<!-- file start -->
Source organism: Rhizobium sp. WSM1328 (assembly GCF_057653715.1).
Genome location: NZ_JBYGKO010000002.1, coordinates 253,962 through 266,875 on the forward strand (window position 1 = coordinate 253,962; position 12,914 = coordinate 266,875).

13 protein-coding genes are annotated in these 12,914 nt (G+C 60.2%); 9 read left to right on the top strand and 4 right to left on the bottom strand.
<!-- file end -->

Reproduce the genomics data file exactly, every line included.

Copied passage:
Source organism: Rhizobium sp. WSM1328 (assembly GCF_057653715.1).
Genome location: NZ_JBYGKO010000002.1, coordinates 253,962 through 266,875 on the forward strand (window position 1 = coordinate 253,962; position 12,914 = coordinate 266,875).

13 protein-coding genes are annotated in these 12,914 nt (G+C 60.2%); 9 read left to right on the top strand and 4 right to left on the bottom strand.